For example, “Island Breeze” was inspired by my memories of Ala Moana Beach in Hawaii.

As a child, I would go to Ala Moana Beach every week with my father and eat oranges and other foods as a snack on the beach.

I first discovered yuzu when I moved to Japan. Thinking I had found a ridiculously delicious citrus fruit, I gave it to my father to eat when he first came to Japan. I remember my father saying, “Yum! I remember him saying, “It’s so good!

I made Yuzu Sencha with Matcha (powdered green tea) and all the ingredients were made in Japan. But for me, the yuzu reminds me of the beach in Hawaii where I used to spend time with my father eating oranges.

Another one to introduce is KAILUA CAMPFIRE.

The tea used in this product is smoked. The aroma of the smoked black tea from Kaneroku Matsumotoen in Shizuoka Prefecture reminds me of the time I was playing around a campfire and roasting marshmallows at Kailua Beach on the east coast of Oahu, Hawaii.

Japanese tea tastes like Japanese tea, but the atmosphere is Hawaiian. I will continue to create and propose interesting new styles of Japanese tea blends, believing that only I, as a Hawaiian, can create such interesting new styles of Japanese tea.

Japanese tea with the option of blended tea.

Q: You mentioned that you make blended teas at OHANA BOTANICA.

Ian: When I thought about “how to keep Japanese tea alive in the future,” I thought that I needed to be both defensive in terms of tradition and offensive in terms of change.

Nowadays, blended teas are becoming mainstream overseas. The overall flavor of the tea is becoming more and more important. In other words, from an international perspective, it is very important what role the tea plays in the blend and how it expresses its individuality.


Japanese tea, on the other hand, traditionally does not have a culture of flavored teas or blending tea leaves with something else. For this reason, the art of blending has not developed in the first place.

Japanese tea blends may not be very common in Japan yet. However, this does not mean that flavored and blended teas are unfamiliar.

That is why, when I thought about attacking tea as a change, I thought it would be great if Japanese tea had the option of blended tea, which has become mainstream overseas as well, and decided to try making it.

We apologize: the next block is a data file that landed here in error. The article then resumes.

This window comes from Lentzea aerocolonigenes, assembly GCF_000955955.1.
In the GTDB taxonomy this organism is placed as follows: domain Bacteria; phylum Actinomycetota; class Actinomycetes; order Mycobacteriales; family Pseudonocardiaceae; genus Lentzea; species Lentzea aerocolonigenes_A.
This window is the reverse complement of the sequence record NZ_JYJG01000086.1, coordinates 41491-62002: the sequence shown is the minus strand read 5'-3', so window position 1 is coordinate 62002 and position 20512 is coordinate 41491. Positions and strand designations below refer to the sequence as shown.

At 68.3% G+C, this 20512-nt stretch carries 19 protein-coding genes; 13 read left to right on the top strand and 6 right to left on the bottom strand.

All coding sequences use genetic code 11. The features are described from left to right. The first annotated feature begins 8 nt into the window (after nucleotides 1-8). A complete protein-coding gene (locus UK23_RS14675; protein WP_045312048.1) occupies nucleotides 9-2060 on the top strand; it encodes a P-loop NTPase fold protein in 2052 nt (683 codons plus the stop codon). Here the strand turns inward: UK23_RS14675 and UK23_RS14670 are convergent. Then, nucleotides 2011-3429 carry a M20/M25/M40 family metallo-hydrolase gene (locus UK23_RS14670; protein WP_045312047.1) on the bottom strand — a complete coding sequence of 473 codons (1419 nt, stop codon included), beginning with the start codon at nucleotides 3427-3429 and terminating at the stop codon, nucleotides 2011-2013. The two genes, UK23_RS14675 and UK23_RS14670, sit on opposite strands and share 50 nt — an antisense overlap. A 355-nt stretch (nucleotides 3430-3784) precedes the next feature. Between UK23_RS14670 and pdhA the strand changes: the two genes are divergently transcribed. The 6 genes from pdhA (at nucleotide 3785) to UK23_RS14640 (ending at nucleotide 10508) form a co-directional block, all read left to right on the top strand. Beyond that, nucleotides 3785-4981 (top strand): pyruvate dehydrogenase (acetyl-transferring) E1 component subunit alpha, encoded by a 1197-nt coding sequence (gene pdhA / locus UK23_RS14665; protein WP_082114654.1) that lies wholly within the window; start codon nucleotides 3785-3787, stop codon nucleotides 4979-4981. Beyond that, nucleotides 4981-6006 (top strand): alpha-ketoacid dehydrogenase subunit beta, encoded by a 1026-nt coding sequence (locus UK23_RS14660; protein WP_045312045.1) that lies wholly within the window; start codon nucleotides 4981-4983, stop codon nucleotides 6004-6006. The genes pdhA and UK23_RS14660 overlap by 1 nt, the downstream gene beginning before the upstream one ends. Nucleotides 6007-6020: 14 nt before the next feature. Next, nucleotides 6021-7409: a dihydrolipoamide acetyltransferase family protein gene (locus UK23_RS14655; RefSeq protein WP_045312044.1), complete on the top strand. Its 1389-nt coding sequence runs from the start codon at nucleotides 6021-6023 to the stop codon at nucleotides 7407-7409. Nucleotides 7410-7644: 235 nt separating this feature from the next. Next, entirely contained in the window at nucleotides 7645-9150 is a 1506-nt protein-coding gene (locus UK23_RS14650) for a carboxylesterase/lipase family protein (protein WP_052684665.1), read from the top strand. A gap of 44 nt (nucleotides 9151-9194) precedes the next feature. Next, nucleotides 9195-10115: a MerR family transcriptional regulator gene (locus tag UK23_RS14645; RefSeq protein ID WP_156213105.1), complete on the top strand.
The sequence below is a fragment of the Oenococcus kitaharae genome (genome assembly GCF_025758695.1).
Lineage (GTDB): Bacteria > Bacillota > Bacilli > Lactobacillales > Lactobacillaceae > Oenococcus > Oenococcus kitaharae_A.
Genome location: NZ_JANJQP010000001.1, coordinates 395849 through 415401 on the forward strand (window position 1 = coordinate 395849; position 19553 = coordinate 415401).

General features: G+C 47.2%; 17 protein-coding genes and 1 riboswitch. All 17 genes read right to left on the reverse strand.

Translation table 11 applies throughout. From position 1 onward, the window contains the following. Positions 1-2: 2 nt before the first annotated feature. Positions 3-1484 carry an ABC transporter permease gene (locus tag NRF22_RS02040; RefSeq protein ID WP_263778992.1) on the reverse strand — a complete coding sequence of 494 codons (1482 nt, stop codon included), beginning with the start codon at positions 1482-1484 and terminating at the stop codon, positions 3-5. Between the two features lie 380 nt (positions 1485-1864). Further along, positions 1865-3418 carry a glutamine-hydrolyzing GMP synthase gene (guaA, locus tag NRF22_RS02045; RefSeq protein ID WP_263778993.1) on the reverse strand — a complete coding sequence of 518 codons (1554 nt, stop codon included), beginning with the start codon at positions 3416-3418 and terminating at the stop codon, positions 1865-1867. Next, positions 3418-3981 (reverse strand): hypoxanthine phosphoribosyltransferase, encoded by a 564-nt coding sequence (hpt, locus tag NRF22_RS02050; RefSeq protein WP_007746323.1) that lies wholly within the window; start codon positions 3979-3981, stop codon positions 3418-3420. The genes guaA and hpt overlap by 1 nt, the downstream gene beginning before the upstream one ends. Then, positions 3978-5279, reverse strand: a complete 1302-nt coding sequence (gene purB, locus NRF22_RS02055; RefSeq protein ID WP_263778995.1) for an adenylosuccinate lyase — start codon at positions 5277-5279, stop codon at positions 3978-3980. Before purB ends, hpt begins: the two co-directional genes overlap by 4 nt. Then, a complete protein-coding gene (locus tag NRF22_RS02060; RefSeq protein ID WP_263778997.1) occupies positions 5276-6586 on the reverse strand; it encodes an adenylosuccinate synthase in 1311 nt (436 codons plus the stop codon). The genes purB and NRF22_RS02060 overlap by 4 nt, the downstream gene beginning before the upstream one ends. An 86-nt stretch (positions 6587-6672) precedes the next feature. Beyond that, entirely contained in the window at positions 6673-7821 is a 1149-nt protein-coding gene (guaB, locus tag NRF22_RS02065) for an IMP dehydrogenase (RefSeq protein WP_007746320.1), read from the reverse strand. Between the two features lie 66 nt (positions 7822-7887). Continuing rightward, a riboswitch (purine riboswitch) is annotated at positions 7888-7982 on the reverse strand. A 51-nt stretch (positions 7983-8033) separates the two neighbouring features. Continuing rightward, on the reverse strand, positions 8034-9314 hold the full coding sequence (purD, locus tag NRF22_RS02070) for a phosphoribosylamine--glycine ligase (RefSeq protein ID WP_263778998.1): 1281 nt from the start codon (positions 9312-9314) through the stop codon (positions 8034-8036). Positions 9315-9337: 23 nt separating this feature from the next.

Above all, it sounds interesting.

Q: So, you tried blended teas from the viewpoint of selling them overseas rather than expanding consumption in Japan?

Ian: No, not necessarily. We thought it was more for the domestic market. Of course, it would work overseas as well.

Consumption of Japanese tea in Japan has been declining year by year.

The area of Japanese tea sections in supermarkets is getting smaller and smaller every year, and young people are not drinking Japanese tea anymore. Even if they do drink it, they tend to consume it in PET bottles.

More and more Japanese are turning away from Japanese tea.

That is why we decided to create a form of Japanese tea that might interest people even a little, and we are proposing a new style of Japanese tea culture for the domestic market in the innovative form of “OHANA BOTANICA,” a fusion of Hawaii and Japan.

Q. Do you think there is no future for Japanese tea without blended tea in the future?


Ian: Everyone likes new things.
With the current shape of Japanese tea, I think the tea industry will be left with a small percentage of consumers who prefer single varieties, or single-origin, high-end lines.

How will we survive when that happens?

If we look at the domestic market and think about how to cultivate a middle class between PET bottles and high-end tea, I think it will end up being coffee, not tea, in light of the current market.

However, if we look overseas instead of domestically, I think there is a possibility of exporting overseas.

However, currently more than half of the demand is for matcha and not sencha or Japanese black tea.